Should we measure inequality by comparing income or consumption?

From the American Enterprise Institute.


We argue in this paper that income data are not the best measure of overall welfare. What matters for household well-being is consumption, since households are better able to smooth consumption rather than income over their lifetime. To that end, we use two alternative sources of data to assess changes in consumption inequality.

Our first source, the Consumer Expenditure (CEX) Survey, shows aggregated changes in consumption expenditures for households at all levels of the income distribution. Using these data, we find that consumption inequality has increased only marginally since the 1980s. Further, consumption inequality narrows in periods of recessions, such as during the 2007–2009 recession. We also construct Gini coefficients from the CEX data and find that they have remained relatively stable over time, suggesting that the inequality has not widened significantly.

The second data source we use is the Residential Energy Consumption Survey (RECS), which allows us to assess consumption inequality in durable goods. Consumption of durable goods is recorded less well in the CEX data but is important in thoroughly assessing consumption inequality. The RECS survey includes questions on household use of appliances such as microwaves, dishwashers, computers, and printers. Simple tabulations of these data across years suggest that a higher percentage of low-income households is able to afford and possess these items. In addition, the quality of dwelling spaces has improved and more low-income households have heating and air conditioning today than at any time in the past.

To see if these differences are statistically significant, we present regression tables showing the likelihood that a household owns any of these items. The results suggest a significant narrowing of the gap between low-income and other households in certain durable-goods items, such as color televisions, microwaves, refrigerators, and air conditioners. In other items, like computers and printers, the gap was small to begin with but widened as usage of these items became more widespread and cost of these items declined. However, in recent times, even this gap has narrowed. For a third category of items, including clothes washers, clothes dryers, and dishwashers, the gap has tended to be fairly stable over time. Even in a statistical sense, there is a trend toward narrowing the consumption gap between low-income and other households.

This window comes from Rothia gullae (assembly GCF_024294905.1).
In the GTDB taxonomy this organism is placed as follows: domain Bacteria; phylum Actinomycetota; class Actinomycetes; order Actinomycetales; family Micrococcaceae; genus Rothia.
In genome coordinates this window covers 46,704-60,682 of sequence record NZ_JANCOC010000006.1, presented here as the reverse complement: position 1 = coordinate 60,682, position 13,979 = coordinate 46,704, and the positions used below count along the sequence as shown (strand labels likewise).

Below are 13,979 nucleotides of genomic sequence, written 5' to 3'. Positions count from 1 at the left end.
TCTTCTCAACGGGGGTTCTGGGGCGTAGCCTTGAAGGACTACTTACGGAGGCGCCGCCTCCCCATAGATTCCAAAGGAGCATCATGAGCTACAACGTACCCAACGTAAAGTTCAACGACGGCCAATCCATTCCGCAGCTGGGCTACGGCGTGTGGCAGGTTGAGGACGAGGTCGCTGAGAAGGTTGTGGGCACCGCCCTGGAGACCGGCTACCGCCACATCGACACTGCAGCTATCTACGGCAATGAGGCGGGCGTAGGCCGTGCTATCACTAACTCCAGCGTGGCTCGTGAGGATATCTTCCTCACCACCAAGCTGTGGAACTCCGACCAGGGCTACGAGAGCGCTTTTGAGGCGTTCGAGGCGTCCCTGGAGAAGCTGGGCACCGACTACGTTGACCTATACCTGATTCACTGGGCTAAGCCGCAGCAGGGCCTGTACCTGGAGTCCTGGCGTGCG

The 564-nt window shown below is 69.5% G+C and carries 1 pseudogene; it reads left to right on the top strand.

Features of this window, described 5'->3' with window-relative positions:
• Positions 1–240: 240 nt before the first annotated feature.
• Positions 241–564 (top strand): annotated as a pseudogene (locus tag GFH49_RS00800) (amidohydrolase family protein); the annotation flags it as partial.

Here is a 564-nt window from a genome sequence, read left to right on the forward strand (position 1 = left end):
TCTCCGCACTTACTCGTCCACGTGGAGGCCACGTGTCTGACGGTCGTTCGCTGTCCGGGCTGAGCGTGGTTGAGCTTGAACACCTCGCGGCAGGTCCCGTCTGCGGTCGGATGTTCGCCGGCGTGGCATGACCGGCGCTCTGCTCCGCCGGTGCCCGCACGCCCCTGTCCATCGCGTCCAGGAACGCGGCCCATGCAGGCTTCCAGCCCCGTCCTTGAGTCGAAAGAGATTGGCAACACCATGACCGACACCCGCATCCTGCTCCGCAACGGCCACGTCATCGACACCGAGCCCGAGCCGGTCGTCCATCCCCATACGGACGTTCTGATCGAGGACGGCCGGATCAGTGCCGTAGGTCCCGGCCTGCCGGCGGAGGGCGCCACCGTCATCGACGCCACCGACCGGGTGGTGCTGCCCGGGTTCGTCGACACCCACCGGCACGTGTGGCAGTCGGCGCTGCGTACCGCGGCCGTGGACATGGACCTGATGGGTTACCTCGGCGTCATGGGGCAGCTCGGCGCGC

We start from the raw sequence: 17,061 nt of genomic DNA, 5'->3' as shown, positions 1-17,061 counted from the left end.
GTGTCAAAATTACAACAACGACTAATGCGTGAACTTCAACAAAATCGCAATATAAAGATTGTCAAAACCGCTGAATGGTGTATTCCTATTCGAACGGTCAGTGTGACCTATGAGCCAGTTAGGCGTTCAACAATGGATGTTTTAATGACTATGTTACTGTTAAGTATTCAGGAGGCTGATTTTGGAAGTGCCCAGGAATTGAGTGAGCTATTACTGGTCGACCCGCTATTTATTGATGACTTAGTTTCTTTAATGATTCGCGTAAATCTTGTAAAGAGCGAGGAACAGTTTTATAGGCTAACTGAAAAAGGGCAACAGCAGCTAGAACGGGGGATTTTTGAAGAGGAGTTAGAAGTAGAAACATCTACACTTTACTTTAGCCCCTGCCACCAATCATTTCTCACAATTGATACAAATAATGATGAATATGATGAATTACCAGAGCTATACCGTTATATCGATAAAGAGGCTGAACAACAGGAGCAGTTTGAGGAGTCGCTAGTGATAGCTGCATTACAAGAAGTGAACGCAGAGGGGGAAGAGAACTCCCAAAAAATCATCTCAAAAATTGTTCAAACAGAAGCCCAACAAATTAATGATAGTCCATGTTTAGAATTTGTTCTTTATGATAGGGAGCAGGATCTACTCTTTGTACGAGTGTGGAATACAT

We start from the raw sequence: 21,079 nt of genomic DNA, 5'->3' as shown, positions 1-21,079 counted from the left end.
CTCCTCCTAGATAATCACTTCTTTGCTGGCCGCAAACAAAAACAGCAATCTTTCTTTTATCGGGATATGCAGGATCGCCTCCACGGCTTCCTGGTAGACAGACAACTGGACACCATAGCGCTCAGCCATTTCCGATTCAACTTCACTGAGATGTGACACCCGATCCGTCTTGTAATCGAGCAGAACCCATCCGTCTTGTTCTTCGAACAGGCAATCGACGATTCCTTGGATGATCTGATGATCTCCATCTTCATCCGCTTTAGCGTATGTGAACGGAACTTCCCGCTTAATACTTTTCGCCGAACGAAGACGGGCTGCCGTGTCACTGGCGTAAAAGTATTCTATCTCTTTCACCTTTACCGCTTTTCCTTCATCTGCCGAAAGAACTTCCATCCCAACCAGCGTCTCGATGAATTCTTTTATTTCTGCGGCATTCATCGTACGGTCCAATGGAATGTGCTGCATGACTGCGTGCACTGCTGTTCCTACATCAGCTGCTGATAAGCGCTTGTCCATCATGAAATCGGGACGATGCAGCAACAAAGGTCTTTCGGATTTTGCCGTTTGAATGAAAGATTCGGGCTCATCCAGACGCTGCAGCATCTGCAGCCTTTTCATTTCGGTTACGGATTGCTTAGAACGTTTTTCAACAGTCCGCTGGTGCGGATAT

When people measure income inequality, they usually don’t count all of the generous welfare programs, food stamps and other handouts that provide this minimum level of wealth to the poorest of the poor. That’s why the poor have many of the same amenities that the rich have. If you want to see real poverty, go to a communist nation like Cuba, North Korea, Zimbabwe or Venezuela.

3 thoughts on “Should we measure inequality by comparing income or consumption?”

  1. I don’t understand what comparing things like refrigerators and printers has to do with talking about income inequality, especially if your talking about the difference between people in the top income bracket, and the middle class (typically what the conversations of income inequality are about).

    Of course people in the middle class are going to have a refrigerator. And you can get a printer for under $30 these days. Consumption inequality between the elite earners and the middle class would make more sense discussion things like what kind of car they drive (and how many they own). The size of their home, if they own their home and, again, how many they own. A discussion of items that the middle class would consider basics seems like a non-sequitur to me.


    1. Those low prices on goods do not happen by accident. The competition that drives prices down and drives quality up only occurs in a capitalist system where the rich are encouraged to take risks and invent new products and services.

      Here is what you need to understand. In a capitalist society, those who invent goods and services that are cheaper and better become wealthy. Income inequality increases. But in those exact same societies, prices are driven down and quality is driven up as different capitalists take risks and make inventions that people want. Income inequality is the price we pay in order to give the poor more of the things they need. In places like North Korea, there is no income inequality. And people die of starvation.

      Let Mrs. T explain it to you:


  2. This is why the “war on poverty” hadn’t actually made a dent in poverty over the last 40 years: welfare programs are specifically designed to *increase the comfort* of “poverty” rather than equipping people to rise out of poverty.

    Which actually makes political sense for Democrats. Why would they want to reduce the size of their #1 voting block? They have a vested interested in keeping poor people poor.


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